Science Pubs 2018-2019

April 16, 2019 - McMenamins Old St. Francis School, Bend - Father Luke's Room

What You Need to Know About the Little, Deep Earth Zombies

Frederick "Rick" Colwell; Oregon State University; College of Earth, Ocean and Atmospheric Sciences; OSU-Cascades
Frederick "Rick" S. Colwell, Professor, OSU College of Earth, Ocean, and Atmospheric Sciences

In recent decades, microbiologists have discovered single cell life beneath the earth's surface, at least a few kilometers underground. By using mines or drilling platforms to get deep samples, new analytical techniques to study microorganisms, and the cooperation of earth science researchers, our knowledge of Earth’s biosphere has vastly expanded. At this Science Pub, OSU microbiologist Rick Colwell will describe how he and other researchers explore "deep life" beneath our feet and the microorganisms they find there (are they really zombies?).  Colwell will also share some of the fascinating mysteries of life underground and offer why deep life should be important to all of us.

The event is sold out.

March 19, 2019 - The Belfry, Sisters

America First. Isolationism and U.S. Global Engagement in Historical Perspective

Christopher McKnight Nichols; Oregon State University - Cascades; OSU-Cascades; OSU College of Liberal Arts; OSU Center for the Humanities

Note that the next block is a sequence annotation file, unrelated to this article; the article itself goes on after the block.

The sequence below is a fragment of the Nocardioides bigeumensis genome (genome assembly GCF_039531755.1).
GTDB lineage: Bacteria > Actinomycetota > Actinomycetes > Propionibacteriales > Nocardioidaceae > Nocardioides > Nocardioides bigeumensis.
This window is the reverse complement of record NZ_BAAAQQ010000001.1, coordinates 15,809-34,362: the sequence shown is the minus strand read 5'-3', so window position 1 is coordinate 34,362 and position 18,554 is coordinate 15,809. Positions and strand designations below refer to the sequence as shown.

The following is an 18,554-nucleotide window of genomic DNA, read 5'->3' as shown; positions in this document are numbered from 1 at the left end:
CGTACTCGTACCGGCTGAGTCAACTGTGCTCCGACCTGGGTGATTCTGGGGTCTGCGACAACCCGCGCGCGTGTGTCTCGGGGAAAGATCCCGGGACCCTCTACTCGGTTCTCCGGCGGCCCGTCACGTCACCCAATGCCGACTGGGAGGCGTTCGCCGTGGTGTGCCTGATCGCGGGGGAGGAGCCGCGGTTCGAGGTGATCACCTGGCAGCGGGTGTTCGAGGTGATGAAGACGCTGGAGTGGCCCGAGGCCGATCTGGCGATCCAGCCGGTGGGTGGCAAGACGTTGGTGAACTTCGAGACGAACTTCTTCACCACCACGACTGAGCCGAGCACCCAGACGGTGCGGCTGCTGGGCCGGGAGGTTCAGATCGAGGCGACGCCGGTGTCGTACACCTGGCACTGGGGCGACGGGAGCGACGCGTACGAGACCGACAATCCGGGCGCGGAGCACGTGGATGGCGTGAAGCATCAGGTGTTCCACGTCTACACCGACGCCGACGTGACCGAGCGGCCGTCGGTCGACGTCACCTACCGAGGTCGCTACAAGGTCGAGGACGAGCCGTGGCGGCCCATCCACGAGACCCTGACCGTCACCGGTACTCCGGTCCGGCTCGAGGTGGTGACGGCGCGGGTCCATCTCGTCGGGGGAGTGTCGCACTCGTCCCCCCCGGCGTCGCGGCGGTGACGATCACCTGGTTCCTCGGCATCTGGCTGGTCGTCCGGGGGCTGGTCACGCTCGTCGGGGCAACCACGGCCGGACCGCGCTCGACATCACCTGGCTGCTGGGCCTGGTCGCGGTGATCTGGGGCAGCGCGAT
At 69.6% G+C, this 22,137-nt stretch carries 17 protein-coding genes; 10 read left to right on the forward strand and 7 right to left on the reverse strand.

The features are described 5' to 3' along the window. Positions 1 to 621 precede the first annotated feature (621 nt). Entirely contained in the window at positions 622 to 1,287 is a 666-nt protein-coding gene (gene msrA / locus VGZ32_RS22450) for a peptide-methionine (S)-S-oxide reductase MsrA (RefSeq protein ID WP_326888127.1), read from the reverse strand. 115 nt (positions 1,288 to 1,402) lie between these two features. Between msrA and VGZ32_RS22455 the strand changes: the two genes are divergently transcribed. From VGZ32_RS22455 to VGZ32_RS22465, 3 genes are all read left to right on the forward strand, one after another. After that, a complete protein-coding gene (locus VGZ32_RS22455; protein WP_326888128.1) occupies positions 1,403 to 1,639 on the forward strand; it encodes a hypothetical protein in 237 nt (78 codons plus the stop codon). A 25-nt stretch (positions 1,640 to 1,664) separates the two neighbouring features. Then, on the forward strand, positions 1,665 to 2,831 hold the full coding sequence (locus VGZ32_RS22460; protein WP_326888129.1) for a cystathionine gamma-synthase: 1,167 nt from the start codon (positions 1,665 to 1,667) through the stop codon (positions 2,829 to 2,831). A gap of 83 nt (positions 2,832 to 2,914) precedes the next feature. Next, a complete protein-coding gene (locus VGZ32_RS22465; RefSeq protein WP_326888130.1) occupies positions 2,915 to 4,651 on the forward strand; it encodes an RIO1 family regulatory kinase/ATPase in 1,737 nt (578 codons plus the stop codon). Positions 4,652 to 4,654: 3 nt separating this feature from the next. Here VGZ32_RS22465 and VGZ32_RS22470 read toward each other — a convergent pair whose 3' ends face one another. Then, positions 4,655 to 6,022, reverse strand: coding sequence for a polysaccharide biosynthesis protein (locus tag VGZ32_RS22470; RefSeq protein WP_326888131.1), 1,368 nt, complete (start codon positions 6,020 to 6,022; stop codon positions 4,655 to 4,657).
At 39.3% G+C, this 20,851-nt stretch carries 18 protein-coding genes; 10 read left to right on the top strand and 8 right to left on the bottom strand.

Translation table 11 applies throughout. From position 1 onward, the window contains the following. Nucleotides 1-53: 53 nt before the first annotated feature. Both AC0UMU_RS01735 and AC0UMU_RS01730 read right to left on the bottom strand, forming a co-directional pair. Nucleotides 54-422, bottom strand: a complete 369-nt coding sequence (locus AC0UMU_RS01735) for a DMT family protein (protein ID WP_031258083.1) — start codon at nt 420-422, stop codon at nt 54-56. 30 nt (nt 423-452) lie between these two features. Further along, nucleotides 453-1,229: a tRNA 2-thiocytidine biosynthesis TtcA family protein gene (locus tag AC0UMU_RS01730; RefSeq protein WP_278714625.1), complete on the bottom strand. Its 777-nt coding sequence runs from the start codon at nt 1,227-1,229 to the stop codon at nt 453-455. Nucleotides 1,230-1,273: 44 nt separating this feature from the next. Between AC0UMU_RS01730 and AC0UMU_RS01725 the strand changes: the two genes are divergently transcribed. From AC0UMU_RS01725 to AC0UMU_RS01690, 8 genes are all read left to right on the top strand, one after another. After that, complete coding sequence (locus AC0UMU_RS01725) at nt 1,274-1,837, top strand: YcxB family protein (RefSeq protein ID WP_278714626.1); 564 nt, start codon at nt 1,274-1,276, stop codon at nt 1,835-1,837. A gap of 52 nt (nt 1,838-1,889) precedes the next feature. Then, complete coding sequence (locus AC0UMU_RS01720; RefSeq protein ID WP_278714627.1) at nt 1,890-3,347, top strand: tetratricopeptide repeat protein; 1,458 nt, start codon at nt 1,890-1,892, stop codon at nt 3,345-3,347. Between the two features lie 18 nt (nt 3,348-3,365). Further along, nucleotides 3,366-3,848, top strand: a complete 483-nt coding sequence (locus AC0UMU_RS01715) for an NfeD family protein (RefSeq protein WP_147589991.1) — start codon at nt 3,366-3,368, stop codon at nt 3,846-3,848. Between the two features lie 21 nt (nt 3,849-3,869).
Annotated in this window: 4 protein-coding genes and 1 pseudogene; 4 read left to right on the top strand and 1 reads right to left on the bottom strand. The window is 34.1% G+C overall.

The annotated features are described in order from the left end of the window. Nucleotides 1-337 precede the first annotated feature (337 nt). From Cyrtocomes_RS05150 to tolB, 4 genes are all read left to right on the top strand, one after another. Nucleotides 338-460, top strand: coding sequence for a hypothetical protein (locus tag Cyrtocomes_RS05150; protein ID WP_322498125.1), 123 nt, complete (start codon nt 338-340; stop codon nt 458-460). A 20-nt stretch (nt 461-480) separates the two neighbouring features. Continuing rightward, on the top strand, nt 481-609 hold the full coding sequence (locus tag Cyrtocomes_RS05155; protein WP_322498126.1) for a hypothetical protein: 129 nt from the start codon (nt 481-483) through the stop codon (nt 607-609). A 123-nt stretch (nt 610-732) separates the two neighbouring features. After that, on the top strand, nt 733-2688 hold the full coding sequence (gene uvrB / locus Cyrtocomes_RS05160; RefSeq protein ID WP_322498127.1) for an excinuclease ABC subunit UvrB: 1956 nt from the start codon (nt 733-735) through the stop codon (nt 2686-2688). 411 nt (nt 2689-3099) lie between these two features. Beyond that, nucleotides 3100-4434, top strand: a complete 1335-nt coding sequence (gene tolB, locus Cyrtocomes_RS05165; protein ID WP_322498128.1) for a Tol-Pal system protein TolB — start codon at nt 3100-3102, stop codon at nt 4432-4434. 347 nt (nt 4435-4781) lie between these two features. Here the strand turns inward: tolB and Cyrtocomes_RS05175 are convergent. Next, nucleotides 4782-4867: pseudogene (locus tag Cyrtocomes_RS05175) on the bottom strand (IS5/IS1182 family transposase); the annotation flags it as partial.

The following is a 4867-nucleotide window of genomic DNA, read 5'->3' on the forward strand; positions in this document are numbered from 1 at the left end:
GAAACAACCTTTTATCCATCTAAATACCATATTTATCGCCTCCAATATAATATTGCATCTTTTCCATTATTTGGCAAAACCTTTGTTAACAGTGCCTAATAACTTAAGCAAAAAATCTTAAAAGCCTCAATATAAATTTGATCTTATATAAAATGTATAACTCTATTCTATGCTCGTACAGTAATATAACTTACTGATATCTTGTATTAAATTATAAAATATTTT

Christopher McKnight Nichols, Associate Professor, OSU College of Liberal Arts and Director, OSU Center for the Humanities

Political science takes center stage at this Science Pub. Explore how in recent years, U.S. foreign policy shifted from post-WWII “Pax Americana,” which promised peaceful international relations and an open economy, yet with frequent interventions abroad, to “America First," which is premised on nationalism and highly selective engagement. What is the history of “America First”? How have past isolationism and global engagement shaped the present? What have been the grand strategies that U.S. policymakers have adopted and adapted to address contemporary challenges? What does this history suggest for the future? Christopher Nichols, Director of the OSU Center for the Humanities and Associate Professor of History, will address these crucial questions with an eye to history, policies, and ideas.

The event is sold out.

February 19, 2019 - McMenamins Old St. Francis School, Bend - Father Luke's Room

A Random Walk Along the River

Sean Fleming
Sean Fleming, Courtesy Professor, OSU College of Earth, Ocean and Atmospheric Sciences

Learn how mathematics and physics can reveal the hidden secrets of rivers, and insights into the deep relationships they have with landscapes, ecosystems and societies. Drawing on his recent Princeton University Press book, Where the River Flows: Scientific Reflections on Earth’s Waterways, Sean Fleming will look at topics like why rivers run where they do; how the same river can flood one year, yet dry up the next; how we forecast floods and water supplies; the impacts of climate change; and even whether rivers have “memories.” He also explores how science can help address the threats our watersheds face.

The event is sold out.

January 15, 2019 - McMenamins Old St. Francis School, Bend - Father Luke's Room

What Will Oregon’s Next Volcanic Eruption Look Like?